The McKee Administration today announced that Rhode Island has been awarded a one-year, $4 million Preschool Development Birth Through Age Five Planning Grant (PDG B-5) from the federal Administration for Children and Families (ACF). The funding will support planning and capacity-building activities across the early childhood sector to achieve the goals in Rhode Island’s 2030 Plan.
“The strength of our early childhood sector has direct impacts on our core goals to increase educational achievement to Massachusetts’ level by 2030 and to increase incomes across the state,” said Governor Dan McKee. “With this planning grant, we will be able to build on our momentum and ensure our state is in a strong position to implement best practices in the future.”
The new competitive grant funding follows Rhode Island’s previous success in securing Preschool Development Grant funding. In 2019, Rhode Island won a one-year, $4.2 million PDG B-5 Planning grant that led to the development of the state’s Early Childhood Care and Education Strategic Plan and several studies that guided future initiatives, such as the 2019 Statewide Early Learning Facilities Needs Assessment which informed the 2021 Early Childhood Care and Education Capital Fund bond initiative. In 2020, Rhode Island won a three-year, $27 million PDG B-5 Renewal grant, which has allowed the state to expand seats in RI Pre-K and in Parents as Teachers family home visiting. This new planning grant allows Rhode Island to conduct additional planning and pilot efforts.
“Early childhood is a vital developmental period for children that lays the foundation for future health and academic success, so it is important that we have strong systems and supports for families,” said Acting Secretary of EOHHS and Children’s Cabinet Chair Ana Novais. “With this funding, among other activities, we will be able to do enhanced strategic planning regarding early childhood mental health, early developmental supports, and infant and toddler infrastructure, areas we have heard from stakeholders need additional focus. This award demonstrates our state’s continued strength in collaboration and coordination across state agencies to center families and promote choice, voice, and access.”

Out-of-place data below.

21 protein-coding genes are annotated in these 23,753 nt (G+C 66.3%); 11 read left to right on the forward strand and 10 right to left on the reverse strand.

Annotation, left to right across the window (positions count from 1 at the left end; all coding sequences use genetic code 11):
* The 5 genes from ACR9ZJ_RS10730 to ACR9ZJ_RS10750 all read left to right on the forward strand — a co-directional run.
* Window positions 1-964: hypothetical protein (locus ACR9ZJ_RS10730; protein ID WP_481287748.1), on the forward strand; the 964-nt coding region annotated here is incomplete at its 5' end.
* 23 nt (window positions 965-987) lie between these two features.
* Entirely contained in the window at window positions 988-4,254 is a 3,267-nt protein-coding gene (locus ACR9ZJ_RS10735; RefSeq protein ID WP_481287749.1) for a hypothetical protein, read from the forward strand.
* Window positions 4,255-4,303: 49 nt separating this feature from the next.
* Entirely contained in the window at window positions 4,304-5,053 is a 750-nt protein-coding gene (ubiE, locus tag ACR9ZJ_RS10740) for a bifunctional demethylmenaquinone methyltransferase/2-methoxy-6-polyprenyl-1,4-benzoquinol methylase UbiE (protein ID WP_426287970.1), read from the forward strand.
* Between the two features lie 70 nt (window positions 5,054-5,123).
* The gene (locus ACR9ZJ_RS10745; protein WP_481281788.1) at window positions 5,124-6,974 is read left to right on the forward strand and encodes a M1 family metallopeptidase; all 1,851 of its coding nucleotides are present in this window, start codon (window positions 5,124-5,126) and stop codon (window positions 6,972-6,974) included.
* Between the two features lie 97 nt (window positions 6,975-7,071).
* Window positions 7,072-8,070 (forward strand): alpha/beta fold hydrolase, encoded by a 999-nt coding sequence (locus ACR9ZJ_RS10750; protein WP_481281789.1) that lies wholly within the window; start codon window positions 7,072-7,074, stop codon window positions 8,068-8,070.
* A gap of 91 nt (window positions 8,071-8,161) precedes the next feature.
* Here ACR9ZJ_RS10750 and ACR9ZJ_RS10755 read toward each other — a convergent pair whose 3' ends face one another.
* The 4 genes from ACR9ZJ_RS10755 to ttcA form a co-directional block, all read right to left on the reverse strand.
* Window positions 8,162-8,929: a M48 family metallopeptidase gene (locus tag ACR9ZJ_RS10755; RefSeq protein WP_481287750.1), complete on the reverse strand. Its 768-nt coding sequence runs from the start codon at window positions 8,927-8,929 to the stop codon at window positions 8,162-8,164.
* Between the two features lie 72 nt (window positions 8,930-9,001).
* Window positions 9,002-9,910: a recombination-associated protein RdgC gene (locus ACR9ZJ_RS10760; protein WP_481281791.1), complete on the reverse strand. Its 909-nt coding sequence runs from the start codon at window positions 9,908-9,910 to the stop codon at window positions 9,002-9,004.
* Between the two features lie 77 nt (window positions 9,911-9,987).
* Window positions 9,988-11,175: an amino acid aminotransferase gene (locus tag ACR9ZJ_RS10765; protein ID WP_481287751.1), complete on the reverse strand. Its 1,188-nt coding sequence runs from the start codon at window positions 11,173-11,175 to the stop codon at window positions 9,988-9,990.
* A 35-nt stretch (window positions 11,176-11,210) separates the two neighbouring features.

“Learning starts at birth – as do the inequities in opportunities that impact a student’s future success in school and beyond,” said RIDE Commissioner Angélica Infante-Green. “With this funding, we look forward to reviewing how we can better support our multilingual learners, how we can improve transitions for children with disabilities, and how we can develop new service delivery models for RI Pre-K that allow more providers to participate in the program. While programs for young children are across many state agencies, we are committed to working together to make a seamless system for families that improves educational opportunity for all.”
“Early educators are the foundation of our early childhood system, yet child care programs locally and nationally continue to face challenges in retaining staff to keep classrooms open,” said Acting DHS Director Kimberly Merolla-Brito. “While our Pandemic Retention Bonus program and stabilization programs have been essential to addressing compensation in the near-term, ongoing strategies are needed. With this planning grant, we will have the opportunity to capture the current state of wages in the field as well as pilot an evidence-informed wage supplement program to evaluate effectiveness in retaining educators in the field.”
“Advancing health equity by addressing the social determinants of health is at the core of what we do at the Rhode Island Department of Health,” said RIDOH Acting Director Utpala Bandy, MD, MPH. “We know that young children who have strong bonds with caring adults, access high-quality early education, and physical and mental health care are on a path to long-term health. This grant is an important opportunity for us to continue strengthening our systems to increase health equity for the betterment of our youngest Rhode Islanders.”
The 2023 PDG B-5 Planning Grant activities include the following:
Supports for early educators, including an early educator supplemental compensation pilot program and higher education articulation support to advance degree attainment
Focused strategic planning on early childhood multilingual learner supports and best practices, early childhood mental health, infant/toddler system, early childhood development supports, early educator compensation, and RI’s quality rating and improvement system
Family engagement and outreach, including for the RI Pre-K lottery in Spring 2023
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